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Phase 2 of HIPAA Compliance Audits Now Underway

The Office of Civil Rights (OCR) within the U.S. Department of Health and Human Services (DHHS) recently announced that it has initiated Phase 2 of its audit program to assess Covered Entities’ and Business Associate’s compliance with the Health Insurance Portability and Accountability Act (HIPAA) privacy, security, and breach notification rules (the HIPAA Audit Program).

OCR has been under scrutiny in recent years for its lack of oversight and enforcement activity. In September 2015, the Office of Inspector General (“OIG”) of DHHS released a report which concluded that the OCR needed to increase its oversight of Covered Entities’ and Business Associate’s compliance with the HIPAA Privacy Rule. OCR responded by stepping up its enforcement activities, including the initiation of Phase 2 of its HIPAA Audit Program.

In 2011 and 2012, OCR implemented Phase 1 of the HIPAA Audit Program, by assessing the controls and processes implemented by a small sample of Covered Entities. Phase 2 of the HIPAA Audit Program will extend to Business Associates.

Covered Entities and Business Associates who are selected for the audit will receive an email from OCR requesting that contact information be provided to OCR. OCR will then transmit a pre-audit questionnaire to gather information about the Covered Entity or Business Associate, which will be used to create potential audit subject pools. OCR has indicated that a Covered Entity or Business Associate may be selected for an audit or subject to a compliance review, even if it does not verify its contact information or submit a pre-audit questionnaire.

OCR will notify the Covered Entities and Business Associates that have been selected for an audit. OCR will be performing two types of audits – a “desk audit” and an “onsite audit.” If an entity is subject to a “desk audit”, OCR will submit a document request to the Covered Entity or Business Associate, and the entity will have ten business days to submit documentation responsive to OCR’s request. If an entity is subject to an “onsite audit”, OCR will conduct a three to five day onsite audit of the entity. OCR has not yet posted its updated audit protocol that reflects the HIPAA Omnibus rulemaking on is website, but states that it will do so prior to conducting the 2016 audits. OCR will draft a report of its findings from either the desk audit or the onsite audit, and Covered Entities and Business Associates will have the opportunity to review and comment on the draft report. The auditor will complete a final audit report for each entity within thirty business days of the initiation of the audit. In the event that an audit report indicates a serious compliance issue, OCR may initiate a compliance review to further investigate the Covered Entity or Business Associate. Covered Entities and Business Associates may be fined for non-compliance.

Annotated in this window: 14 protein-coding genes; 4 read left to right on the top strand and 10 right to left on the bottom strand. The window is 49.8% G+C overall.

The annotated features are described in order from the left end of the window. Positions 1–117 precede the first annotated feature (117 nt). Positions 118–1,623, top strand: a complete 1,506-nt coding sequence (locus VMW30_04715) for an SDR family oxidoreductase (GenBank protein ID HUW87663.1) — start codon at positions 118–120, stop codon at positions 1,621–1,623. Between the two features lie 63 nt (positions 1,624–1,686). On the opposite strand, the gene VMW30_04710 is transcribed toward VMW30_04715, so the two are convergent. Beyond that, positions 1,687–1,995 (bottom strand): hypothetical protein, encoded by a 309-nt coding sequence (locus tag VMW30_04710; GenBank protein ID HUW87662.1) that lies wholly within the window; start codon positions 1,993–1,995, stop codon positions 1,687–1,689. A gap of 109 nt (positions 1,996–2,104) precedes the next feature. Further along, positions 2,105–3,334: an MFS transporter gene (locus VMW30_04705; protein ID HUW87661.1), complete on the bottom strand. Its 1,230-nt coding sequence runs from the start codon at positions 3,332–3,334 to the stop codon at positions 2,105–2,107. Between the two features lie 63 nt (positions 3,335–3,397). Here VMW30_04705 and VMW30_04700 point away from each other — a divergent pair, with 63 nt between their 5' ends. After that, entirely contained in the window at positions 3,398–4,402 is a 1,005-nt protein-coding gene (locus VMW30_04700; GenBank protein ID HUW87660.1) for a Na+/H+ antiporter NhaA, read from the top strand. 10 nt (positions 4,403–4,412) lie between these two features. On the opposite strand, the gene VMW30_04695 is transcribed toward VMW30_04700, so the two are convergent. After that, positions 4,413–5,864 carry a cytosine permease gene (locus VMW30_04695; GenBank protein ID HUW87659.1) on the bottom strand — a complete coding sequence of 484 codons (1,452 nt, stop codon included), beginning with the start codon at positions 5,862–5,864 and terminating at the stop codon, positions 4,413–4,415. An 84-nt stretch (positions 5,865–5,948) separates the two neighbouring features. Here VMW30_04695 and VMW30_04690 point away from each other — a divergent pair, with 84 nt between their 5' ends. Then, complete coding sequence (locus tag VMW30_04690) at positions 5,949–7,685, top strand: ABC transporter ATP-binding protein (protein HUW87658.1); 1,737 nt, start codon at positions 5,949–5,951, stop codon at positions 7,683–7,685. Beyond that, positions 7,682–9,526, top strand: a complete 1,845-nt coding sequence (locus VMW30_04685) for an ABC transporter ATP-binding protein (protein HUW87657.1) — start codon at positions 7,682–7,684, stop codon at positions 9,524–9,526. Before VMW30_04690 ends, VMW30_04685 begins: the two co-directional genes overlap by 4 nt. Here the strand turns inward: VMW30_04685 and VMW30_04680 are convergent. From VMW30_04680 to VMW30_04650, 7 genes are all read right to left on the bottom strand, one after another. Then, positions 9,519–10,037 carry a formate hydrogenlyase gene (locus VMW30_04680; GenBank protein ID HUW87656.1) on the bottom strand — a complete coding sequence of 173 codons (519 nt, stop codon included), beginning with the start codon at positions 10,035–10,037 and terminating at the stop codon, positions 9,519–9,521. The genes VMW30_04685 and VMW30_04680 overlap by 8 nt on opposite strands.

What You Should Do Now

Covered Entities and Business Associates should prepare now to respond to OCR audit requests and proactively address any outstanding HIPAA compliance issues within their organization. Some key areas of compliance include:

  • Conducting regular security risk assessments and documenting corrective actions to address identified risks,

  • Ensuring that the organization has adequate, documented HIPAA compliance policies and procedures (including protections for laptops and mobile devices and other key areas for risk of breaches), and

  • Providing HIPAA training to employees.

OCR recently released a crosswalk, developed with the National Institute of Standards and Technology (NIST) and the Office of the National Coordinator for Health IT (ONC) that maps the NIST Framework for Improving Critical Infrastructure Cybersecurity and the HIPAA Security Rule. Covered Entities and Business Associates should assess their security policies and procedures in the context of this recently released framework and the HIPAA Audit Protocol when considering the adequacy of their security posture.

© 2021 Foley & Lardner LLPNational Law Review, Volume VI, Number 83



About this Author

M. Leeann Habte, Foley Lardner, Health Care Lawyer, Los Angeles
Senior Counsel

Leeann Habte is senior counsel and a health care business lawyer with Foley & Lardner LLP. A former director at UCLA and the Minnesota Department of Health, she has practical experience in developing and implementing health care data privacy and security policies and procedures, managing IT resources, and human subjects protection compliance. Ms. Habte is a member of the Health Care and Life Sciences Industry Teams and Privacy, Security & Information Management Practice. She is also a Certified Information Privacy Professional.

Claire Marblestone, health care lawyer, Foley and Lardner, Law firm

Claire Marblestone is a Partner and health care lawyer with Foley & Lardner LLP. Her practice focuses on transactional and health care regulatory matters, with an emphasis on HIPAA compliance, the Anti-Kickback Statute, Stark law, provider enrollment, and licensure and certification. She advises a number of clients, including hospitals, health systems and physician groups on regulatory and compliance issues presented by telemedicine and telehealth.